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Introduction Memories of Magical Moonlight: Simon Holt's years as a composition student

Published online by Cambridge University Press:  01 September 2018

Anthony Gilbert
Affiliation:
RNCM
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Summary

HALF A LIFETIME AGO, in the late spring of 1973, Peter Maxwell Davies and I drove up to Manchester to help John Manduell, as Principal, set up his School of Composition at the newly created Northern (later Royal Northern) College of Music, the only English conservatoire to offer ‘firststudy’ Composition at the time. Exactly four years later I received a note from Max, as he was always known, recommending a bright new talent from Bolton, at the time studying art, named Simon Holt. Evidently he had approached the RNCM a month or so before, but his application had been disallowed due to lack of a music A-level or the equivalent. In any case, we had just accepted four very promising new composition students, leaving no places for any more that year. Nevertheless, Simon dropped by for what we called an ‘advice audition’, and I was struck by the freshness, variety and absolutely non-academic nature of the music he brought with him. For administrative reasons he was advised to wait a year before making a formal application, so it was in in the spring of 1978, on the strength of a powerful portfolio of works and a clear sense of commitment, that he was accepted on a course specially set up for this obviously gifted student who lacked the academic prerequisites. These highly focussed four years would enable him to concentrate entirely on the subject in hand. And concentrate he did.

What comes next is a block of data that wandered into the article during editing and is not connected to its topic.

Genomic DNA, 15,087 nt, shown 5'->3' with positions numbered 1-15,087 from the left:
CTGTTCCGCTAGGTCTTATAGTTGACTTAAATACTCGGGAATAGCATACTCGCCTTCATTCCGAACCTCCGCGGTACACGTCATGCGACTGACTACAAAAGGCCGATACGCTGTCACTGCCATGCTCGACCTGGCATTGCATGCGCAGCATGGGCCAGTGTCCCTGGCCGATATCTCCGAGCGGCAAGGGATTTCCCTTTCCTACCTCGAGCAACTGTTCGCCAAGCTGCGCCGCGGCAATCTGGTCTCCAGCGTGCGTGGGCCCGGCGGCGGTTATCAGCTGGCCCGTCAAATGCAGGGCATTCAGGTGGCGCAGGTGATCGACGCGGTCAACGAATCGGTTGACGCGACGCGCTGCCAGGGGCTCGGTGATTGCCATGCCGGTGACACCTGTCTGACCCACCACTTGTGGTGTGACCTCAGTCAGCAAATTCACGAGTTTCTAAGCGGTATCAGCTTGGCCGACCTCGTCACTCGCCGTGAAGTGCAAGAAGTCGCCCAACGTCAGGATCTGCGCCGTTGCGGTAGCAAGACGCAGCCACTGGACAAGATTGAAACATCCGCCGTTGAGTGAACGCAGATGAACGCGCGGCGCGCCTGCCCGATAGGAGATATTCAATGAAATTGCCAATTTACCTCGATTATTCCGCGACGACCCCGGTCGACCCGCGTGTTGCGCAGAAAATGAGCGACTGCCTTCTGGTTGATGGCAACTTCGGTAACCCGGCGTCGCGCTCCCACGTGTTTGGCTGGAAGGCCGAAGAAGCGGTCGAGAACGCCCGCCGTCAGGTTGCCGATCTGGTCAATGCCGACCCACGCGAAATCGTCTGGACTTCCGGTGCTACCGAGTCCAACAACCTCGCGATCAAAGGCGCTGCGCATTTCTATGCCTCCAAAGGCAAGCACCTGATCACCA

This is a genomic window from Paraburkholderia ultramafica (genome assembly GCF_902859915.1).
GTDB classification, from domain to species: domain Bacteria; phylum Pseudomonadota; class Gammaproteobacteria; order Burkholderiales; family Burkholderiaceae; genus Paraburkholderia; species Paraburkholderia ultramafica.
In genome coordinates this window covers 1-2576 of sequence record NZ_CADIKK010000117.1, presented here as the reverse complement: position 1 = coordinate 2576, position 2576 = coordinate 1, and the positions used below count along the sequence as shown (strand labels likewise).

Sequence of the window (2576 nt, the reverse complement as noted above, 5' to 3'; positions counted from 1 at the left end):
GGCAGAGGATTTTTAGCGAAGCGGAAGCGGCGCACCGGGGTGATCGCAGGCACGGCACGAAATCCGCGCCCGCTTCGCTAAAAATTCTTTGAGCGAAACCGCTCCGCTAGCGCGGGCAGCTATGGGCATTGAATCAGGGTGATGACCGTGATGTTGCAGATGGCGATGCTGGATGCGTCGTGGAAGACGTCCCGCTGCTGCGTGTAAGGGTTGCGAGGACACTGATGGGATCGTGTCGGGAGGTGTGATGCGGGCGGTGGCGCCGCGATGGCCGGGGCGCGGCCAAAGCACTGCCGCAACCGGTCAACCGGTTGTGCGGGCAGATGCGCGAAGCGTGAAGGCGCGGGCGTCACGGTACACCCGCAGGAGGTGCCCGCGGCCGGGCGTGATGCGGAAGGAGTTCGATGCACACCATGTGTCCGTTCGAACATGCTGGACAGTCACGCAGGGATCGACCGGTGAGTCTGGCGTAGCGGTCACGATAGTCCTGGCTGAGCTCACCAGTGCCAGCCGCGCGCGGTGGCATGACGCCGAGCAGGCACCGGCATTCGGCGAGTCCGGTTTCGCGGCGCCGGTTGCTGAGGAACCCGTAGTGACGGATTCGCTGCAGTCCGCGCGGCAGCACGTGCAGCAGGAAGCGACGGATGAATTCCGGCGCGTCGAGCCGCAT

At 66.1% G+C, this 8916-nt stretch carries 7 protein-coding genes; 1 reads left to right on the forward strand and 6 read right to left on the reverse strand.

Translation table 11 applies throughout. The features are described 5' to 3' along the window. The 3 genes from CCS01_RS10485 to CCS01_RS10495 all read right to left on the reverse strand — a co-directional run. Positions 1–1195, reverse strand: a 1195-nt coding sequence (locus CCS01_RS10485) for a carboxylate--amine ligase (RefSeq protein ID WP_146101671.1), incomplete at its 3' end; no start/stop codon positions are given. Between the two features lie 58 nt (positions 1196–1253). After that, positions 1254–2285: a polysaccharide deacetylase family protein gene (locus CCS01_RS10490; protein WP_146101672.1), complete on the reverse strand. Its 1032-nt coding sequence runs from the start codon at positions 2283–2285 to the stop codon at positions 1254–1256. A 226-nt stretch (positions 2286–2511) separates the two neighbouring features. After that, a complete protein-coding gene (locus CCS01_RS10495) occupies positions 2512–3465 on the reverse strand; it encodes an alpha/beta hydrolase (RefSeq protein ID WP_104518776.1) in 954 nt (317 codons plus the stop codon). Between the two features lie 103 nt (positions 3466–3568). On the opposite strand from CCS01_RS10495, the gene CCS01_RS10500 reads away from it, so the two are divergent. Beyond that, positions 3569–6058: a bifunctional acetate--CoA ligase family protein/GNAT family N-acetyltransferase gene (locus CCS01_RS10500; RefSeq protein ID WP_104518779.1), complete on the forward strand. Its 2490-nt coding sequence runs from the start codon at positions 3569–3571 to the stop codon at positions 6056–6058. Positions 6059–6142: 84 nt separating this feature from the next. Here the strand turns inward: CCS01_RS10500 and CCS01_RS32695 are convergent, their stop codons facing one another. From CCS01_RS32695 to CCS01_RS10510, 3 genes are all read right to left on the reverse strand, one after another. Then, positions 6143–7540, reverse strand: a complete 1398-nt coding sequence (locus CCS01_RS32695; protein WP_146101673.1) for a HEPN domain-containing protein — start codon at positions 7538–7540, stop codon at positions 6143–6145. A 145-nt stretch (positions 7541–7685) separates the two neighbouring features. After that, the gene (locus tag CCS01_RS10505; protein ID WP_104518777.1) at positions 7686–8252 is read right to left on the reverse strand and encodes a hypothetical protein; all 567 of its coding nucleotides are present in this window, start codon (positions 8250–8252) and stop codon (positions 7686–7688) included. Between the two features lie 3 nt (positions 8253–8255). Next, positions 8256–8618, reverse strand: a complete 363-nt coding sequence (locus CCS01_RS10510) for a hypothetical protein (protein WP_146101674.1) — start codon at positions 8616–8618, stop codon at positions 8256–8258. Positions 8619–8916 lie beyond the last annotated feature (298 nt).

Unfortunately, because I'd already agreed to go to Sydney for a year to help the terminally ill Don Banks re-fashion the Composition department at the New South Wales Conservatorium, I was unable to work with Simon until September 1979. In the meantime, however, under the guidance of visiting Czech composer Petr Eben, he had already written one hauntingly beautiful song for mezzosoprano and bass flute, Lunas Zauberschein (Goethe), showing the sense of gently exploratory line, poise and timing that became notable features of his work for decades thereafter. What was interesting, though, was that certain features characterising the pieces he had submitted for his audition, particularly gesture and texture, were now far less to the fore. Evidently Petr Eben found his approach to composition too unconventional and tried a little gentle re-steering.

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Publisher: Boydell & Brewer
Print publication year: 2017

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